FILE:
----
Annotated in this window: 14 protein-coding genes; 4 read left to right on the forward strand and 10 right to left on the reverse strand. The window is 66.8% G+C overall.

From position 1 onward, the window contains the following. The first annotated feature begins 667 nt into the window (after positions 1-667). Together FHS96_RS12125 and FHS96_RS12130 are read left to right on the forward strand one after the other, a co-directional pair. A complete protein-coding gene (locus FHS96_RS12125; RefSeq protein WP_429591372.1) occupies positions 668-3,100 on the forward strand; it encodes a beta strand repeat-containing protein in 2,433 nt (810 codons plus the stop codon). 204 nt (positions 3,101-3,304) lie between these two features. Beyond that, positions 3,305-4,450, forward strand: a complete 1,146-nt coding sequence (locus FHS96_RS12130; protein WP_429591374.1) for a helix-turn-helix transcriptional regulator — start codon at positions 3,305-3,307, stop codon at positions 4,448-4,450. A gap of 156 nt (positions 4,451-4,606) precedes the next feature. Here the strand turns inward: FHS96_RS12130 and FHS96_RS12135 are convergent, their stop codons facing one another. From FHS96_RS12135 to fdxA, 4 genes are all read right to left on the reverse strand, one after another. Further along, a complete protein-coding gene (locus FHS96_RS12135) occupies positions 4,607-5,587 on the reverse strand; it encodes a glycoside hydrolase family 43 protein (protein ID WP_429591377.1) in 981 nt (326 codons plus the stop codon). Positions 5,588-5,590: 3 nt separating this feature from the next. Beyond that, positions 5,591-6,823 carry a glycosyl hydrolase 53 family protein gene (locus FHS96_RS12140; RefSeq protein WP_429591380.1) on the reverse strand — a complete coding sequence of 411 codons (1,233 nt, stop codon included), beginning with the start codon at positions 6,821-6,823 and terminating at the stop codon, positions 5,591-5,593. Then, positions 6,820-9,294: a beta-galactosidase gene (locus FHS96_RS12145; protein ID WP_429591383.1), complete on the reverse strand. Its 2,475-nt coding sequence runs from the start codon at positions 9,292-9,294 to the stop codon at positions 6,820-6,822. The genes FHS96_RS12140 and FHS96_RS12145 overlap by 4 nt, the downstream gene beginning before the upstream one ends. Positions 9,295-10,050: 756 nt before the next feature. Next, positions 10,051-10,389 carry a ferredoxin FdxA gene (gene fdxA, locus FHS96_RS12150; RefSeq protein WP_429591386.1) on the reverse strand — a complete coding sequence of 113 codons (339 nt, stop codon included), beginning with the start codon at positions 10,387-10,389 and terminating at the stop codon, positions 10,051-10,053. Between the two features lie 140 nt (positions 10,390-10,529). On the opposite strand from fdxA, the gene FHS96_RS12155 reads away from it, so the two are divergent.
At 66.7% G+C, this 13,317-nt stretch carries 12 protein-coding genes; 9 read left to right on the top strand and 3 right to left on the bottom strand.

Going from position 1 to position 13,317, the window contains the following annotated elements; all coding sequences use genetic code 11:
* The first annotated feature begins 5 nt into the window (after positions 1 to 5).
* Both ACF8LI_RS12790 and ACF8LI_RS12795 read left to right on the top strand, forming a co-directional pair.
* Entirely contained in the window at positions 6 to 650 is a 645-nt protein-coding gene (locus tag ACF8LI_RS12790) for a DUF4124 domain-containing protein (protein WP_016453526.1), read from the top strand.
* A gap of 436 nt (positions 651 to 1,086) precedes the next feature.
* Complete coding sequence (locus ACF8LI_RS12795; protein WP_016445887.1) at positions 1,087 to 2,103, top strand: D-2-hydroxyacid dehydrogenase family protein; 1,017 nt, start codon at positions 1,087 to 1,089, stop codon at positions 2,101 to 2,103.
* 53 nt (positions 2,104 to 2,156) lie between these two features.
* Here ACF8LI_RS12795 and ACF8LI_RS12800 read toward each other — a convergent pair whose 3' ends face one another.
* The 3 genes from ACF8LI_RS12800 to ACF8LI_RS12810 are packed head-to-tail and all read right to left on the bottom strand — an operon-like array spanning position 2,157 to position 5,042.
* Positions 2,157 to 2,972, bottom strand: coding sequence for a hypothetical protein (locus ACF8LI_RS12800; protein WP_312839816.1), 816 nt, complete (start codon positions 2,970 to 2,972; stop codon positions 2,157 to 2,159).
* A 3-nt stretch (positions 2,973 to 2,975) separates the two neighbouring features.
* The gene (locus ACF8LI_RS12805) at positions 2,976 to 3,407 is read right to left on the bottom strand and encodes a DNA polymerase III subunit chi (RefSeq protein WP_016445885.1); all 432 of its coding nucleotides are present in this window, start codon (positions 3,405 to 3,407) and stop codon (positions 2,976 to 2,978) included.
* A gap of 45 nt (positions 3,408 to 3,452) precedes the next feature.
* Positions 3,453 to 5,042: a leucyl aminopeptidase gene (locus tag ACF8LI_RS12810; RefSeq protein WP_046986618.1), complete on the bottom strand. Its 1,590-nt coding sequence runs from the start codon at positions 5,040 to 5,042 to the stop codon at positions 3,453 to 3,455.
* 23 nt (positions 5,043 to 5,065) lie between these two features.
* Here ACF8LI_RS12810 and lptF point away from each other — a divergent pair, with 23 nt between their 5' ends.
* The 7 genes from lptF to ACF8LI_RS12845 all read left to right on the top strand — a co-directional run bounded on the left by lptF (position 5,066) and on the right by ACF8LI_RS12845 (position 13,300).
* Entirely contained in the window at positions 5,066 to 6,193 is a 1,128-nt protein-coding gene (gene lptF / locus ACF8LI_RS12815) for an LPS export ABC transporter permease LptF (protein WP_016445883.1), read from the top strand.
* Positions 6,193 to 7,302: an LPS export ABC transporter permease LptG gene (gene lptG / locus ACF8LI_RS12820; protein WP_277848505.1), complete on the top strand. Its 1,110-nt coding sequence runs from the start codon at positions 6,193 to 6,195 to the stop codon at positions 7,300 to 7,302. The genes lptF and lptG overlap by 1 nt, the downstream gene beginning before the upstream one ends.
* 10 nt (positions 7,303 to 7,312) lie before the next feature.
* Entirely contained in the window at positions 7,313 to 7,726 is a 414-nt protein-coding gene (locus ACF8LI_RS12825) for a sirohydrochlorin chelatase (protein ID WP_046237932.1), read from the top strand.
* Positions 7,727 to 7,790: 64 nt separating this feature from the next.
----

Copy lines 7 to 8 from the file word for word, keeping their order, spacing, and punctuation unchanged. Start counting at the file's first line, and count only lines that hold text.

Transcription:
* Entirely contained in the window at positions 6 to 650 is a 645-nt protein-coding gene (locus tag ACF8LI_RS12790) for a DUF4124 domain-containing protein (protein WP_016453526.1), read from the top strand.
* A gap of 436 nt (positions 651 to 1,086) precedes the next feature.